Petition the President to set a goal and work with Congress on a plan to end hunger in the United States and abroad.
We now have more than 7000 signatures on the petition asking President Barak Obama to set a goal and work with Congress to end hunger at home and abroad. If you haven’t already done so, sign the petition today, and encourage others in your network to join you.
This week, nearly 100 pastors and religious leaders from across a wide spectrum of the church addressed our nation’s leaders through a joint letter. They counseled President Barak Obama, Majority Leader Harry Reid, Minority Leader Mitch McConnell, Speaker John Boehner and Minority Leader Nancy Pelosi to be clear about the moral choices they are making, as the Bible tells us that the government has responsibilities concerning poor people.
A weekly legislative update from Bread for the World's government relations team.
The House and Senate have both returned for a short lame duck period of work before the end of this legislative session of Congress. The phrase “lame duck” refers to the period between the November regular election and January, when new members of Congress take office. This year, members of Congress will make several important decisions during the lame duck that can and will affect programs that help poor and hungry people. Right now is the most critical period in our 2012 Offering of Letters campaign.
Negotiations continue between the president and congressional leaders to avoid the fiscal cliff. The term "fiscal cliff" refers to the impending sequester ($1.2 billion in automatic cuts over 10 years), the expiration of the 2001 and 2003 tax cuts, the unfinished 2013 appropriations bill, the expiration of emergency unemployment benefits, the upcoming debt ceiling, and various other expiring policies—all of which will occur at the beginning of 2013. Lawmakers are working toward a proposal that deals with these challenges and also reduces the deficit by as much as $4 trillion over 10 years.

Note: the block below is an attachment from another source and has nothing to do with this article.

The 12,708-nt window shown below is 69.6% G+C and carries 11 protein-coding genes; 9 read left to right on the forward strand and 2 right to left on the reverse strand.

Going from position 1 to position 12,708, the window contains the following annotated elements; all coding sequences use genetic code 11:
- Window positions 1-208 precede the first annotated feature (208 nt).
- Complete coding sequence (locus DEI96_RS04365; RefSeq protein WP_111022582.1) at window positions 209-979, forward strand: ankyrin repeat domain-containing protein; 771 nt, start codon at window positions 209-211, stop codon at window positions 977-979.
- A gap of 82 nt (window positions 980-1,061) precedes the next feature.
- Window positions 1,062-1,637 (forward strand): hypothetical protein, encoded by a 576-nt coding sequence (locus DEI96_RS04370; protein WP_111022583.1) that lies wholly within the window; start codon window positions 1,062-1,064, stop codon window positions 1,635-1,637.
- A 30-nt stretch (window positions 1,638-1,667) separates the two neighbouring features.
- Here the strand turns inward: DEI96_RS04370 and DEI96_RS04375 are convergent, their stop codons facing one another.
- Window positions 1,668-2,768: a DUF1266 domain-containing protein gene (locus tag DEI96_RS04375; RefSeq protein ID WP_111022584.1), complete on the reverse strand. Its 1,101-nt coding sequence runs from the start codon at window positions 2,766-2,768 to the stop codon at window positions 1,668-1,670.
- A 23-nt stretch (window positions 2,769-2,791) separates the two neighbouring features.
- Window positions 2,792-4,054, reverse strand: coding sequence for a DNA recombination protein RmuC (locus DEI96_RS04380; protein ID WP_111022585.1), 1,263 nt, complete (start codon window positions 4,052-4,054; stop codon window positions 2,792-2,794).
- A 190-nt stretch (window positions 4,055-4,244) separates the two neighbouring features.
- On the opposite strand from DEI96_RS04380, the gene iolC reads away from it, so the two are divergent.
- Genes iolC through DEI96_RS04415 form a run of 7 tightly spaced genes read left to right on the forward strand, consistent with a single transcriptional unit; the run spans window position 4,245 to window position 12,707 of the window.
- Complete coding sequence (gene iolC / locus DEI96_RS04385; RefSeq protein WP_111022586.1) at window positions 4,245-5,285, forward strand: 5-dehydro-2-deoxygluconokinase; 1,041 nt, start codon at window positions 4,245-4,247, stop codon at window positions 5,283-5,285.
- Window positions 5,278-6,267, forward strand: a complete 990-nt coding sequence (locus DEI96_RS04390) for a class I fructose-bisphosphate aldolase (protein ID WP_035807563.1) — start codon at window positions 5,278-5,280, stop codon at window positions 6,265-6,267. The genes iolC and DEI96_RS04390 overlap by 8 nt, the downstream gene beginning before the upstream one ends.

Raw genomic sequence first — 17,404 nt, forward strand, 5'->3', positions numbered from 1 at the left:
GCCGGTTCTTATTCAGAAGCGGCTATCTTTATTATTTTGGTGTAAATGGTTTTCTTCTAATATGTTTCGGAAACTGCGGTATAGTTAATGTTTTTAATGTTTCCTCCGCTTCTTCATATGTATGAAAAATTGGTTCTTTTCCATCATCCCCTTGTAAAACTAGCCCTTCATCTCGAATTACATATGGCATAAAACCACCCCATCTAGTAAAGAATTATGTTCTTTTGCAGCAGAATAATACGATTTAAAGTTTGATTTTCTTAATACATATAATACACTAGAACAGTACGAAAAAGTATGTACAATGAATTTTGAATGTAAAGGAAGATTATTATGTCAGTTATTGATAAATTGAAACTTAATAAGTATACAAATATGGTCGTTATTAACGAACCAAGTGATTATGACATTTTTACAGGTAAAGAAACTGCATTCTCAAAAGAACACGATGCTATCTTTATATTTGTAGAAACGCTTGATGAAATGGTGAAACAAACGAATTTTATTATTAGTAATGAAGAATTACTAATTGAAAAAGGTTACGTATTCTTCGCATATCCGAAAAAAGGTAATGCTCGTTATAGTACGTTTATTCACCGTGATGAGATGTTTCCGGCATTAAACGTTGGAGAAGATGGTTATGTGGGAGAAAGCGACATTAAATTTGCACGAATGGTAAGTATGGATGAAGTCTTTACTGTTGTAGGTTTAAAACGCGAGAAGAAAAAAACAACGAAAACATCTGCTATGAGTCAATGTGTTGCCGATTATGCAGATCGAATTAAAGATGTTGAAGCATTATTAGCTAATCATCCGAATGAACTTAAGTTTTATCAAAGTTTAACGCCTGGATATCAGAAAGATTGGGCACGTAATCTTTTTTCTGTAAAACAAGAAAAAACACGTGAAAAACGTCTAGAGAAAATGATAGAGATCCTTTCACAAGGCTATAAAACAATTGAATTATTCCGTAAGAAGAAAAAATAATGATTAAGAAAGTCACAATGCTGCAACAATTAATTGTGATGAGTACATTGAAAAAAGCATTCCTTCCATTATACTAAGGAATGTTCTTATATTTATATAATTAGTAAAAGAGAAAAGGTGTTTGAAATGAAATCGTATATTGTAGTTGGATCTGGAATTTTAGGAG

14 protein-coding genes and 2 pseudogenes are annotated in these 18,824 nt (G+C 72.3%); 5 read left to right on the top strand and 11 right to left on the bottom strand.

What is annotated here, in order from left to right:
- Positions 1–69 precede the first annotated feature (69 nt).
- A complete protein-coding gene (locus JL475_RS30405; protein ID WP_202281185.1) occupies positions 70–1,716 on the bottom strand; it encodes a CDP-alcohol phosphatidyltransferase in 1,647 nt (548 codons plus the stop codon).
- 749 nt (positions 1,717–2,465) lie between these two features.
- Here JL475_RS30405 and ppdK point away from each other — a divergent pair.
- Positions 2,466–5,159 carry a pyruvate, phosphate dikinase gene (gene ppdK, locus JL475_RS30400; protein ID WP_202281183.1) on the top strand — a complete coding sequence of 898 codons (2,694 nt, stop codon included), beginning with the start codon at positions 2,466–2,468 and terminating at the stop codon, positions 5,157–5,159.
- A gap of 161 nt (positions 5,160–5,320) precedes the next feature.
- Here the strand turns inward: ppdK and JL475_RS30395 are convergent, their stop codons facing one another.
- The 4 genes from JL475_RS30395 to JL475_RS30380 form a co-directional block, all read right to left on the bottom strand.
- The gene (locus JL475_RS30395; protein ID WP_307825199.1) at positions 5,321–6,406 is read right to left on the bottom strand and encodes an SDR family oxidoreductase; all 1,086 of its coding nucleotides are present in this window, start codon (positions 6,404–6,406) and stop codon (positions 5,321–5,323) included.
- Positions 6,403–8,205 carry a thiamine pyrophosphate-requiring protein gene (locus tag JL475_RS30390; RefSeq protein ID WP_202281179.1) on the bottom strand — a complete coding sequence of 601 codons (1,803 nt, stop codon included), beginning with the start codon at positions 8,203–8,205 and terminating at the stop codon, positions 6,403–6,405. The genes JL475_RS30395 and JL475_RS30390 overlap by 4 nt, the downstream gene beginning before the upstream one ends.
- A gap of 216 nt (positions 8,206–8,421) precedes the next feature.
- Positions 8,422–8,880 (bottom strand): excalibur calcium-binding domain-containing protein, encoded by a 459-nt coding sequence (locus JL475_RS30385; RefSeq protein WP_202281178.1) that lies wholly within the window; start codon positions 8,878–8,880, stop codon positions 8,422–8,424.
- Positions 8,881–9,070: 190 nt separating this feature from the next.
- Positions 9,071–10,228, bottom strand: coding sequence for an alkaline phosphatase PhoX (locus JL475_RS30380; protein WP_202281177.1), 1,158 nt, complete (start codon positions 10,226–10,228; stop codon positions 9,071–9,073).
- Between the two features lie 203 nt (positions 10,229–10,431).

Last week, Treasury Secretary Timothy Geithner shared a White House offer with congressional leaders. The proposal, which is very similar to President Obama’s earlier budget proposals, raises $1.6 trillion in revenue over 10 years by allowing the 2001 and 2003 tax cuts to expire on income over $250,000, in addition to curtailing some tax expenditures. Republican leaders countered that the proposal did not contain sufficient spending cuts, particularly in health care spending. Republicans have stated that they are open to additional revenue, but not to raising marginal tax rates.